Oscar Preview: Weekend of Oct. 9-11, 2015

We had two films release this past weekend with the potential for Oscar nominations.

Pan

There was a time when Joe Wright could be counted on for Oscar nominations. In 2007, his debut feature, Pride & Prejudice, brought Keira Knightley an Oscar nomination for Best Actress and the film received three other nominations for score, sets and costumes. Two years later, his second feature, Atonement, not only nabbed seven Oscar nominations, including one for Best Picture, it took home the award for Best Original Score.

His third feature should have been the one that gave us pause to believe he could keep earning nominations. The Soloist was supposed to be a populist film starring Jamie Foxx and Robert Downey Jr. The problem is it didn’t catch on with the public and the critics didn’t care much for it. Turn that around in 2011 and while critics generally liked Hanna, it was such a strange film that the Academy shied away from it.

In 2012, Wright was back in form with Anna Karenina, which earned mixed-to-positive reviews, but it landed four Oscar nominations, this time bringing an Oscar home for Best Costume Design. Now, we’re faced with a different problem. Pan lived up to its title and was lambasted by critics. It bombed at the box office. All of this in spite of some impressive visuals. Could it still be nominated for Best Production Design, Best Costume Design, Best Makeup & Hairstyling or any other awards? Yes, it’s still possible. Even bad movies get these nominations; However, the chances of it getting them were diminished heavily when it crashed at the box office. An expensive film like this can’t crash and burn even if it’s beautifully constructed.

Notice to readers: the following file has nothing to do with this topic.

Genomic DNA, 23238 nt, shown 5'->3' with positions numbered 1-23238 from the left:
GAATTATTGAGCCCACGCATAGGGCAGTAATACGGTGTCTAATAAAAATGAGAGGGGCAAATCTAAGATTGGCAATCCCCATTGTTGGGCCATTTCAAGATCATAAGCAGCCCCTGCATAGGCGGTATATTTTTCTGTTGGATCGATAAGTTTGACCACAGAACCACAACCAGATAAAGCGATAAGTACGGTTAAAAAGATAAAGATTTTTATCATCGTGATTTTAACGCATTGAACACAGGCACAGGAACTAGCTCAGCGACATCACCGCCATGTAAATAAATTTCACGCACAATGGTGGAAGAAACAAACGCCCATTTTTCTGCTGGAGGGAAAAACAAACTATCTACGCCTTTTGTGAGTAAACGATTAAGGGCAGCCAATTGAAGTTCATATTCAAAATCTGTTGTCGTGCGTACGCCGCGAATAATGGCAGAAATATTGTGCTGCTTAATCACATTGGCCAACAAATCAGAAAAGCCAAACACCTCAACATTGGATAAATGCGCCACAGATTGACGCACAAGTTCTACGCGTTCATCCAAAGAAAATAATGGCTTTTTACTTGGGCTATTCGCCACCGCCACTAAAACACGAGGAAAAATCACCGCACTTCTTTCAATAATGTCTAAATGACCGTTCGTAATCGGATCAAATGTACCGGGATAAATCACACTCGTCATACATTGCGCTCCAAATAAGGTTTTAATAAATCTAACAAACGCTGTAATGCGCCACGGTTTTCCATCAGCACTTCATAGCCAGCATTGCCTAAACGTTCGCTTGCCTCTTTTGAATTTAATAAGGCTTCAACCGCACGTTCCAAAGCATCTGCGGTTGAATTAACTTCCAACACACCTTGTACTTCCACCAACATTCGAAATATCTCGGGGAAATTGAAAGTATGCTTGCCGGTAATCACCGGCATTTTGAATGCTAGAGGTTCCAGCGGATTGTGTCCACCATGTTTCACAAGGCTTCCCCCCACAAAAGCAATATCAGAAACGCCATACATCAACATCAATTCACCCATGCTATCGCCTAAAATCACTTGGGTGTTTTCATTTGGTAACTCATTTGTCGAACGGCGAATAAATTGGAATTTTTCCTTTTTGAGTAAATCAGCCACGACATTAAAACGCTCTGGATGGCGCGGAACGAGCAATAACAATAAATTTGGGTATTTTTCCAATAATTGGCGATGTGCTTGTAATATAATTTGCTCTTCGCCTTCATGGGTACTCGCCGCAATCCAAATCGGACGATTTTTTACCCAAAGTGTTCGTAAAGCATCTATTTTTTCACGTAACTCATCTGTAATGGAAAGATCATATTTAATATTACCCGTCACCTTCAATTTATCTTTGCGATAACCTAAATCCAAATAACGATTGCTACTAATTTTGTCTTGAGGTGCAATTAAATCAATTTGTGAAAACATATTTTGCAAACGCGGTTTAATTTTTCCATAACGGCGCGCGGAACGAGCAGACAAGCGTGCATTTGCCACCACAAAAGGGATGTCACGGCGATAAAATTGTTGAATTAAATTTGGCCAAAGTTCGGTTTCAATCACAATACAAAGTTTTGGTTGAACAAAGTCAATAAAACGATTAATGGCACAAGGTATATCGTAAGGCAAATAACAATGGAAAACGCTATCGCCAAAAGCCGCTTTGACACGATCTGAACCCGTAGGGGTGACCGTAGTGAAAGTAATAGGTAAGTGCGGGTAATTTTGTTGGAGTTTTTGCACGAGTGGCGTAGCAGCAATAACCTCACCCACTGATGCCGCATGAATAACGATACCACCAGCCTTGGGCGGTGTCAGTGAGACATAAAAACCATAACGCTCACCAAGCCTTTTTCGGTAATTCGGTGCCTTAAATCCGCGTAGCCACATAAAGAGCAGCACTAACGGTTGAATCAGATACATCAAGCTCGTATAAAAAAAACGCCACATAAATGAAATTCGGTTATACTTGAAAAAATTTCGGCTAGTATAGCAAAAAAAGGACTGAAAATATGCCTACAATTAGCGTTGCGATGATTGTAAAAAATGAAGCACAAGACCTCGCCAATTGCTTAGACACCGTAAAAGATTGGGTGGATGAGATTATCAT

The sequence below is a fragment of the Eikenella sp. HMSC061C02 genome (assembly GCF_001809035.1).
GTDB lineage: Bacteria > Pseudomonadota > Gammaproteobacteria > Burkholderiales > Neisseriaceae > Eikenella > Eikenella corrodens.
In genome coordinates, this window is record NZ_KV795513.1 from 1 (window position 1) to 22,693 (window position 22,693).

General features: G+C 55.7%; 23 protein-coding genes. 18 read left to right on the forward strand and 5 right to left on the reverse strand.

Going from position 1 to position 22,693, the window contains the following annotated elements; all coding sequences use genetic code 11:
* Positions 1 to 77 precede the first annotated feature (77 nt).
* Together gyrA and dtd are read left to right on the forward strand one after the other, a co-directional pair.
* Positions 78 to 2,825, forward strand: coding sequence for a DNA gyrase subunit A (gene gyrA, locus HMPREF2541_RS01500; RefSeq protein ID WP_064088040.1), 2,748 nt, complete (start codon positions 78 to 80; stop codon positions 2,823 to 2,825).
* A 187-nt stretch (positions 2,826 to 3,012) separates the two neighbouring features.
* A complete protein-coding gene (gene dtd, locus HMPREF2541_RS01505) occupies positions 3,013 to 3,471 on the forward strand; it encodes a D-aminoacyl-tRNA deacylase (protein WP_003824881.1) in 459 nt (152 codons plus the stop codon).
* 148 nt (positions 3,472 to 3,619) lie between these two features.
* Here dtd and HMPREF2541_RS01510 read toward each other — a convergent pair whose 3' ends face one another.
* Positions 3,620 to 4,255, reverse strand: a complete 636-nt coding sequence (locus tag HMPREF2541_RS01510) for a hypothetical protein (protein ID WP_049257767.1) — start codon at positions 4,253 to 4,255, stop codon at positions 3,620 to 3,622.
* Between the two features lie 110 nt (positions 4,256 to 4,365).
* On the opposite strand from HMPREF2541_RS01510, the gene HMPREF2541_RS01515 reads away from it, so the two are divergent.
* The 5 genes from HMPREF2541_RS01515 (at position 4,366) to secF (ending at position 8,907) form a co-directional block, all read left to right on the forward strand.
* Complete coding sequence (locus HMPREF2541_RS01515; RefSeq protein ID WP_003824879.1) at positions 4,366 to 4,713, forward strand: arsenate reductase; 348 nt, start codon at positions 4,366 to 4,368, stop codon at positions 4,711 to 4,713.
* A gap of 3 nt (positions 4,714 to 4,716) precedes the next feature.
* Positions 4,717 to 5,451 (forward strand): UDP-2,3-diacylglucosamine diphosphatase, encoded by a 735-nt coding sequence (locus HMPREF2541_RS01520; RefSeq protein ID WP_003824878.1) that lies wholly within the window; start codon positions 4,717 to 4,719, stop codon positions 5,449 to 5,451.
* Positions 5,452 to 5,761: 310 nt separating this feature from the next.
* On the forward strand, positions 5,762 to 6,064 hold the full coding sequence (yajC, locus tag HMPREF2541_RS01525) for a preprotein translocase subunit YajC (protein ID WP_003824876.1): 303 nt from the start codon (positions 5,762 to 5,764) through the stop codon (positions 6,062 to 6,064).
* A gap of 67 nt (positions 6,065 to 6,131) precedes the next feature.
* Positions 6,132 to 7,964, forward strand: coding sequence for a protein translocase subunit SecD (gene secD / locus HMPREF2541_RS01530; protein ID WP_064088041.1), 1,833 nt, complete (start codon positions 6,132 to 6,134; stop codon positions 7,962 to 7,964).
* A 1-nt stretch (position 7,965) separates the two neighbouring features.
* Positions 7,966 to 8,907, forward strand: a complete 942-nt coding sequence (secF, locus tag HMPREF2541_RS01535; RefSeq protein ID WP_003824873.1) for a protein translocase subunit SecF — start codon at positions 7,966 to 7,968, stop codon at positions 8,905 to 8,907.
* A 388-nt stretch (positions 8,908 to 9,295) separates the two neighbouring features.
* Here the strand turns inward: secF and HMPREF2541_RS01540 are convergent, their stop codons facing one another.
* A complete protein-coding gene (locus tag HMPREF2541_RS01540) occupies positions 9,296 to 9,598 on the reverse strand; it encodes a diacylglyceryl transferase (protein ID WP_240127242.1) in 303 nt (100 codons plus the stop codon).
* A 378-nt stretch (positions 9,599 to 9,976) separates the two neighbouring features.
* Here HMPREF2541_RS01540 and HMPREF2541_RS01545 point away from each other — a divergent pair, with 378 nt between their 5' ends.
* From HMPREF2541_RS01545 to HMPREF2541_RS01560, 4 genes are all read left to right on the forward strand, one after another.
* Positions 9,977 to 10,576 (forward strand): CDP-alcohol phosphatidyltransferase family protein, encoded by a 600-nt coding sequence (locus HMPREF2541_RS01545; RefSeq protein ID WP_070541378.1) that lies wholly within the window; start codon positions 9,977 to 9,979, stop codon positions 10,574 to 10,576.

Steve Jobs

Once upon a time, there was a man who had created wonders that impressed his critics and instilled wonder in his clients. Yet universal acclaim was denied him. After a series of missteps, he had faded into obscurity, but then came roaring back not long afterwards with genuine appreciation and a raft of awards for his creations. That man was Danny Boyle.

There’s a lot that director Boyle has in common with his subject, Steve Jobs, at least on a professional front. Boyle earned praise for his early films, Trainspotting and Shallow Grave, but took a hefty slide with films like A Life Less Ordinary and The Beach. When he made 2008’s Slumdog Millionaire, he suddenly re-emerged as a celebrated director had carried out a near-sweep at the Oscars. Since then, he’s made two films, one an Oscar nominee, 127 Hours, and the other ignored, Trance.

This year, Boyle has a chance to impress again. While I doubt his film will generate the kind of devout attention Slumdog did, with a screenplay by Oscar winner Aaron Sorkin and starring surefire Oscar contenders Michael Fassbender, Kate Winslet, Jeff Daniels and possibly even Seth Rogen, Boyle should rack up a handful of Oscar nominations. If Fassbender is nominated for this and not Macbeth, he’s likely to win. Hell, it’s possible he wins for either film, but we’ll see which one earns him the nomination.

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